The Surrealism of the Real7 min read

Eleanor Goodman reviews The April 3rd Incident by Yu Hua

As readers will find in his massive novel Brothers and clever essay collection China in Ten Words, acclaimed Chinese writer Yu Hua has a highly developed sense of the absurd. This is perhaps both a defense mechanism and a literary advantage when living in a country in which the inconceivable has been made real. Yu Hua’s latest collection to come out in English, The April 3rd Incident, presents stories written between 1987 and 1991, yet the sense of foreboding, fear and repression is just as topical today as it was then.

The seven stories in this collection are not linked by plot or character, but they hang together tightly in terms of tone and theme. Throughout, there is death, paranoia, disorientation, ominous knocking, and a confusion between ‘dream’ and ‘reality’ embedded in a world that never seems entirely real. An alienation from one’s own sensations and perceptions, while still being utterly subsumed in them, is a thread that stretches between the stories. Characters recall dreams that seem to become manifest in the world; a truck driver sees the shadow of a boy he accidentally killed in his own son; a man is uncertain that the woman he has fallen in love with really exists. Nothing is ever what it appears to be.

In the first story of the collection, ‘As the North Wind Howled,’ a character named Yu Hua is woken by a stranger who forces into his home to inform him that his friend is dying. Yu Hua (the character) insists that he has no friends, and does not recognize either the stranger or the name of this supposed friend. Despite his protestations, Yu Hua is prodded out into the cold to attend the funeral. Once there, “I glimpsed a pale face that gave little indication of age, a face I had never seen before. I put the shroud back and thought, So that’s my friend.” This resigned acceptance of a relationship that is not felt, but rather created and enforced by social morays and the implicit threat of reprisal for dissent, speaks to the social and political environment in which Yu Hua (the author) was raised.

Born on April 3, 1960, Yu Hua lived through the Cultural Revolution, its aftermath, and its revision in official histories. Social relationships during the Cultural Revolution were deliberately upended: children were encouraged to inform on their own parents, students were upheld as more knowledgeable than teachers, and marriages were often determined by work units. In that context, being told that you are the friend of a dead man – and are therefore responsible for his elderly mother and for sweeping his grave – is not that much of a stretch.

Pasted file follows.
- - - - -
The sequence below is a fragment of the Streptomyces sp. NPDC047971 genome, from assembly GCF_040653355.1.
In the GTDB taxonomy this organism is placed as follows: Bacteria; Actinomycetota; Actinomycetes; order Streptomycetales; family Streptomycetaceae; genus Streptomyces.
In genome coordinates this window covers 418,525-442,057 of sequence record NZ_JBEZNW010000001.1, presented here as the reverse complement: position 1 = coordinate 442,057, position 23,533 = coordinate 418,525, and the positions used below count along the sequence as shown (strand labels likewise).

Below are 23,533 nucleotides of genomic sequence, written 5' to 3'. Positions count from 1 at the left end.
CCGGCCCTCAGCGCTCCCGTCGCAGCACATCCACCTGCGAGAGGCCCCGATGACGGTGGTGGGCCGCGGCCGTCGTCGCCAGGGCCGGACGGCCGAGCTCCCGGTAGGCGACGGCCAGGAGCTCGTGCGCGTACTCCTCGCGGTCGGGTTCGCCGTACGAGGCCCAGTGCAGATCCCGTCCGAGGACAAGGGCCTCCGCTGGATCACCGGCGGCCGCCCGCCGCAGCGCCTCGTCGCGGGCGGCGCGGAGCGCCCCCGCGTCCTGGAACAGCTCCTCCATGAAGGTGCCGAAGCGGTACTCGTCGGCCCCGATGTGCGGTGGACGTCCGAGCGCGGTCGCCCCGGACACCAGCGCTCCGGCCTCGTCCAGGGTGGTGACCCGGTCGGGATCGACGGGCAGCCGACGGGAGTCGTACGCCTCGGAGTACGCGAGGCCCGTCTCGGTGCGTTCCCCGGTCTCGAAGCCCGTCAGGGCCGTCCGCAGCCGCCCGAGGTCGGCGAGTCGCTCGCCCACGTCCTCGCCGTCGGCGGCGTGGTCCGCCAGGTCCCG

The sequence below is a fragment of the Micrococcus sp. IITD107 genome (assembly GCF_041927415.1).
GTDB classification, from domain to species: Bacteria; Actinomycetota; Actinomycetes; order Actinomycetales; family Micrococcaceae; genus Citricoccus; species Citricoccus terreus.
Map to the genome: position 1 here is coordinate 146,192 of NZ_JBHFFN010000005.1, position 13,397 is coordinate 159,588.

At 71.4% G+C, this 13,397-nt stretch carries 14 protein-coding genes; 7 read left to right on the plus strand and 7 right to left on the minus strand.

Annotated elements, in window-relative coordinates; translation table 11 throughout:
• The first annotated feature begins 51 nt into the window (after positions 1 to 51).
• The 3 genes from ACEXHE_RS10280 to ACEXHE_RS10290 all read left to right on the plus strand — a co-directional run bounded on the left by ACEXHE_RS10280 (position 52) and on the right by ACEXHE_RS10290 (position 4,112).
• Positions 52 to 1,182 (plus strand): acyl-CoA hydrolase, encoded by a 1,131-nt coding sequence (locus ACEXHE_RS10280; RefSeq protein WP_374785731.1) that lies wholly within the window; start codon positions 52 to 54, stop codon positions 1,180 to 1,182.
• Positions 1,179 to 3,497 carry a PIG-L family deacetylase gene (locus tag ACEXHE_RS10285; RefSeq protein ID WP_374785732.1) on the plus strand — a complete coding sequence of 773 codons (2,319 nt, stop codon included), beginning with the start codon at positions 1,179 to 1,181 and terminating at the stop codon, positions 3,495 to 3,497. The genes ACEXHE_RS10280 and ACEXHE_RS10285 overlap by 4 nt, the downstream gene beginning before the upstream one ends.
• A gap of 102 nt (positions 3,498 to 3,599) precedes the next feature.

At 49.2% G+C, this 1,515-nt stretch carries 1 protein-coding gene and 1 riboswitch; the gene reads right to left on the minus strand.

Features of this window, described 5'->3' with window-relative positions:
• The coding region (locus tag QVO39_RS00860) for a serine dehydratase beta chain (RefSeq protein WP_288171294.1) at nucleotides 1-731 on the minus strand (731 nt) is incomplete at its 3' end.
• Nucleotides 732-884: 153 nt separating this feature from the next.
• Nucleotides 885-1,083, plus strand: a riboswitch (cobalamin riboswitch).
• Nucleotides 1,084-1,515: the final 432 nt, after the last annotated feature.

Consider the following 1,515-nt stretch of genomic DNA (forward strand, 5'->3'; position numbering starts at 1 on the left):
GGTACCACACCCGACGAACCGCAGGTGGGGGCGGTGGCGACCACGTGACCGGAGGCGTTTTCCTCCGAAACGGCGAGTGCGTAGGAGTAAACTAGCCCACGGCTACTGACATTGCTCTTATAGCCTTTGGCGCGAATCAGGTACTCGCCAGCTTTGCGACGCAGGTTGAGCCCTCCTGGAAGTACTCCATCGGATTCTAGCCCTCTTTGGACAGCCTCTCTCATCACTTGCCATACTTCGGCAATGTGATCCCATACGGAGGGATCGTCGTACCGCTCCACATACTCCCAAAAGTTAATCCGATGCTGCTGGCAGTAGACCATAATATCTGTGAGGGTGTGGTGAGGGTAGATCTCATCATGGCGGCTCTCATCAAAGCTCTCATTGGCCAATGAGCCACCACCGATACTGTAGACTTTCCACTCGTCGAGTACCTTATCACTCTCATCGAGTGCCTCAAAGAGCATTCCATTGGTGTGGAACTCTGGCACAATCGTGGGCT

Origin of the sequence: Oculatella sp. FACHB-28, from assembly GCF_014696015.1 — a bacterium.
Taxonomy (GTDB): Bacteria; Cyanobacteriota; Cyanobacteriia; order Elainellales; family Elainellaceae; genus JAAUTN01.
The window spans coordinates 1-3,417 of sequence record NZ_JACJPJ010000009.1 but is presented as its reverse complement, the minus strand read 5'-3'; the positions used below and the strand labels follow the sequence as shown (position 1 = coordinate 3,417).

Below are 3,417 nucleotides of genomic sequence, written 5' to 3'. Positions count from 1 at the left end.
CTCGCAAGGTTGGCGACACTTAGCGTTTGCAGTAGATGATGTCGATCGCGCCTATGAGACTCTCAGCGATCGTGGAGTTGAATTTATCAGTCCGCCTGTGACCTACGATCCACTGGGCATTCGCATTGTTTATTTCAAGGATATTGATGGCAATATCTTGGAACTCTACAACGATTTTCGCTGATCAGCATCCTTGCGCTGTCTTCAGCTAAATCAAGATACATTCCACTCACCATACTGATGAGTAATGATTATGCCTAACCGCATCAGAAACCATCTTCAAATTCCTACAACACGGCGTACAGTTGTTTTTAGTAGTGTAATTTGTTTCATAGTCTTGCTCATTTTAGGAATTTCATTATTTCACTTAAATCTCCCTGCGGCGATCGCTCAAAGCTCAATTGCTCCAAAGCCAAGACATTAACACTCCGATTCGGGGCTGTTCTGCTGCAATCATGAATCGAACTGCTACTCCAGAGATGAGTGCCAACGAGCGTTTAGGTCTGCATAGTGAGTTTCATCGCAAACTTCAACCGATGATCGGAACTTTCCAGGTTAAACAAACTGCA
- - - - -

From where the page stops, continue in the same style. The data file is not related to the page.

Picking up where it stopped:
The title of the book is, like all its stories, playful, eerie and dark all at once. April 3 may be Yu Hua’s birthday, but the word ‘incident’ following a date will bring to many minds the “June Fourth incident”, otherwise known as the Tiananmen Square massacre of 1989. Yu Hua vividly describes his experience during that time in China in Ten Words. Stuck in nearby Shijiazhuang waiting out the political storm, he watches the news until:

Suddenly one day the picture on my TV screen changed completely. Gone were the shots of detained suspects, and gone was the jubilant commentary. … A day earlier the announcer had been passionately denouncing the crimes of the captured students, and now he was cheerfully lauding our nation’s thriving progress. From that day on, just as Zhao Ziyang disappeared from view, so too Tiananmen vanished from the Chinese media. I never saw the slightest mention of it afterward, as though it had never happened.